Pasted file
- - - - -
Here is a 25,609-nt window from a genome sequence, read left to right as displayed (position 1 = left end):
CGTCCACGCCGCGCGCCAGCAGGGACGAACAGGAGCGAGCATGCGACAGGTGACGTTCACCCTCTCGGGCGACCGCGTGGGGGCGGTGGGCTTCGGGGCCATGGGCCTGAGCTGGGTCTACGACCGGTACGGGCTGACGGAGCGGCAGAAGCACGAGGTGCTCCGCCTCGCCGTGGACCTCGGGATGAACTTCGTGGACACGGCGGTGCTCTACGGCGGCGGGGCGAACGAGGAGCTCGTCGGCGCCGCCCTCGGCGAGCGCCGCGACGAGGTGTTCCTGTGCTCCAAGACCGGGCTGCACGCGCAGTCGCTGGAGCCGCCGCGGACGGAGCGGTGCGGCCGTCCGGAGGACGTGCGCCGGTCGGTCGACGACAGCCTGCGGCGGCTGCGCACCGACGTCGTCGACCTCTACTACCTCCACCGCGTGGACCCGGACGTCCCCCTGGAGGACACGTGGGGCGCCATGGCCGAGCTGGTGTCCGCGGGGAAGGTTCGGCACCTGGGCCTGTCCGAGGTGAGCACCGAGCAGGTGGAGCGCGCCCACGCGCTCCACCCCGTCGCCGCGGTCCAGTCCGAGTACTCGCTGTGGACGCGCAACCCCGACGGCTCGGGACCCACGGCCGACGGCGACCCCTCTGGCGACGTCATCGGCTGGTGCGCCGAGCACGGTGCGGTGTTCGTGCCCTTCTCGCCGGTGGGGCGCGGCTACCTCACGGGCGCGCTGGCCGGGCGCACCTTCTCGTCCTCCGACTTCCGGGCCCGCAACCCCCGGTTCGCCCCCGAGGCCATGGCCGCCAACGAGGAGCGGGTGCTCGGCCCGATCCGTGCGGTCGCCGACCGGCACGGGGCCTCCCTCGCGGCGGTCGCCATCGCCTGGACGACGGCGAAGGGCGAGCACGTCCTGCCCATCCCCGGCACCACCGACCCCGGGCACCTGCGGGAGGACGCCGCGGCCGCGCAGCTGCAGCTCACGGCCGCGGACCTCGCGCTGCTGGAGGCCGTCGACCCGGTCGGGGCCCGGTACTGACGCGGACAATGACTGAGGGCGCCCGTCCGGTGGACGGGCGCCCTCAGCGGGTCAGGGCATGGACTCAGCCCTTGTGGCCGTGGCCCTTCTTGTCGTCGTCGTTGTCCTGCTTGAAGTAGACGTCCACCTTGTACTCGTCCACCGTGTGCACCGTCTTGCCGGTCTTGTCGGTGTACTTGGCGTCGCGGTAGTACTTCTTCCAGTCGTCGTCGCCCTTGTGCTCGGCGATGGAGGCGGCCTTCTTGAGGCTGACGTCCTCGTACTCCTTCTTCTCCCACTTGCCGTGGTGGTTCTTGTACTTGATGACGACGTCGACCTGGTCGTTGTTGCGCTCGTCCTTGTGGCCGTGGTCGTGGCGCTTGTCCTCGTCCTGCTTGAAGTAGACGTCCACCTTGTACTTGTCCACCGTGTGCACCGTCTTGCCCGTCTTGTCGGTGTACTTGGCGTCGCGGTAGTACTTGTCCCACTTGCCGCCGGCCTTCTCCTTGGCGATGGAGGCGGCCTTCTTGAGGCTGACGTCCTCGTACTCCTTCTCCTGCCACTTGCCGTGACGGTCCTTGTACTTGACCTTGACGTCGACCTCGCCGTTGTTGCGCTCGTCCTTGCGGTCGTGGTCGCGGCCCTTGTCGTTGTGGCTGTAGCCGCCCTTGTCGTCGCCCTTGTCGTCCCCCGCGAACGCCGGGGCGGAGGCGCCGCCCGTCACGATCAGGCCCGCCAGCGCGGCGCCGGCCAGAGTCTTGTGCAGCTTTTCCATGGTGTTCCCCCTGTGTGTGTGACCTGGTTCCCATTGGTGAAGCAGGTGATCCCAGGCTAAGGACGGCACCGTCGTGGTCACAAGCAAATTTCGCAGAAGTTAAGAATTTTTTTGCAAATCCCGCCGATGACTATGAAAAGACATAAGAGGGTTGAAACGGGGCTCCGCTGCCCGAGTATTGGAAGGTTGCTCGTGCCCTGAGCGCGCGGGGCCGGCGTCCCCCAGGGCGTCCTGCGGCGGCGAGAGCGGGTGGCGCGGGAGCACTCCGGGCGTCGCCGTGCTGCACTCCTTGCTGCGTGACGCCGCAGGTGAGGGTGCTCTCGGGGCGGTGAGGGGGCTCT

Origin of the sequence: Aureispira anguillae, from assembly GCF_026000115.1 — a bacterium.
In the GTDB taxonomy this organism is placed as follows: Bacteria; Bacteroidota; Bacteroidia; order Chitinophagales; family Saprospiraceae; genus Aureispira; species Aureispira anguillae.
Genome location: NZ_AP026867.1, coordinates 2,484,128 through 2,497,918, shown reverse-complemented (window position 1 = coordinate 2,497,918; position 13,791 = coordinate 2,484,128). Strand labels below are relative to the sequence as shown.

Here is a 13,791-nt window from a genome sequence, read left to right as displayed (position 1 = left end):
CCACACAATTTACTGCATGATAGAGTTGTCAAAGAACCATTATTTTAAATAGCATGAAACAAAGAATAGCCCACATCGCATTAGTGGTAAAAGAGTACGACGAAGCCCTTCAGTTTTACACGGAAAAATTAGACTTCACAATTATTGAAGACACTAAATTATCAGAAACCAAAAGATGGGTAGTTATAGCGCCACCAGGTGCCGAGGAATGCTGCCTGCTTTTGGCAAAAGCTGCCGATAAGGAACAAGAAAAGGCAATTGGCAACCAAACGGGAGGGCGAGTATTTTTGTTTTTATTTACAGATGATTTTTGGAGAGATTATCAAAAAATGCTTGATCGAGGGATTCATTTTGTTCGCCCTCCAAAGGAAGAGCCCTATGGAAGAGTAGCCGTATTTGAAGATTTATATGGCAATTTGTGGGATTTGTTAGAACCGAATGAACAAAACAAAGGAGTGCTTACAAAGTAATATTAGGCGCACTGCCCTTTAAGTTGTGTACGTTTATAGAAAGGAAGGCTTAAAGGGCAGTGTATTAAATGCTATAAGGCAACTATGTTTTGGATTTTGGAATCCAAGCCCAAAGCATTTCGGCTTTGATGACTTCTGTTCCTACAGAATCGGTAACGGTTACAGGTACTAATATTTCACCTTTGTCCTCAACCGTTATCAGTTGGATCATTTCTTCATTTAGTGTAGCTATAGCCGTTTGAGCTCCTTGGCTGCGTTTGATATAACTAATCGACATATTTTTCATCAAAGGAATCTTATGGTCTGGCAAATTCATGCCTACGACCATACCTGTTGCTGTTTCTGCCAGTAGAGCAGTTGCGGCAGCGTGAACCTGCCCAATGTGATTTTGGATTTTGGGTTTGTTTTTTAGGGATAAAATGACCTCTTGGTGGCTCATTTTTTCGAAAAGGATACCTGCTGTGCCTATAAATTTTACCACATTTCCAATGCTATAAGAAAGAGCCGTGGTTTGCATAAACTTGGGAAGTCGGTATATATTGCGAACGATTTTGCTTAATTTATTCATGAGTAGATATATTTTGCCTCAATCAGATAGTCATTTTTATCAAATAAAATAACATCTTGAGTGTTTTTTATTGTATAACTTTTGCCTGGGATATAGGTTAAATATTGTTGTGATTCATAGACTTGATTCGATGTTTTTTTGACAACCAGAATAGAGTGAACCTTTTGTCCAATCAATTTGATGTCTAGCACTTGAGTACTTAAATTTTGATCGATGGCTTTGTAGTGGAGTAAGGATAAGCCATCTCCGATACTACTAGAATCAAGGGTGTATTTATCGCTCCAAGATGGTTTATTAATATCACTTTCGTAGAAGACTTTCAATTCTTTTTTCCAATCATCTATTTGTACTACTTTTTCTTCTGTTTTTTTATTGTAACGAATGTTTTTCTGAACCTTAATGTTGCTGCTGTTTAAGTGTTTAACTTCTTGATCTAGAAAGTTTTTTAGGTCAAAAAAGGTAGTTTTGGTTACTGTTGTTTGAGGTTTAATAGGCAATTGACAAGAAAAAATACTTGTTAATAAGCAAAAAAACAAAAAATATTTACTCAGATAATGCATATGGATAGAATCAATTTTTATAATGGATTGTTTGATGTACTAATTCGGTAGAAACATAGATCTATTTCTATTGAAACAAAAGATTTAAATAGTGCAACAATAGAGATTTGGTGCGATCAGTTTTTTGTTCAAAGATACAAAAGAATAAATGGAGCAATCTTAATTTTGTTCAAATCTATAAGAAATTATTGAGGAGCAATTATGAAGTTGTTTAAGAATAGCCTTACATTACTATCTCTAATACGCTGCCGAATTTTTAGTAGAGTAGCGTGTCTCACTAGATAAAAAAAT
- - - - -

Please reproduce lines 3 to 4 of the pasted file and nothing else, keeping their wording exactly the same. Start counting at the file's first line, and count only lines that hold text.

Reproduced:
Origin of the sequence: Aureispira anguillae, from assembly GCF_026000115.1 — a bacterium.
In the GTDB taxonomy this organism is placed as follows: Bacteria; Bacteroidota; Bacteroidia; order Chitinophagales; family Saprospiraceae; genus Aureispira; species Aureispira anguillae.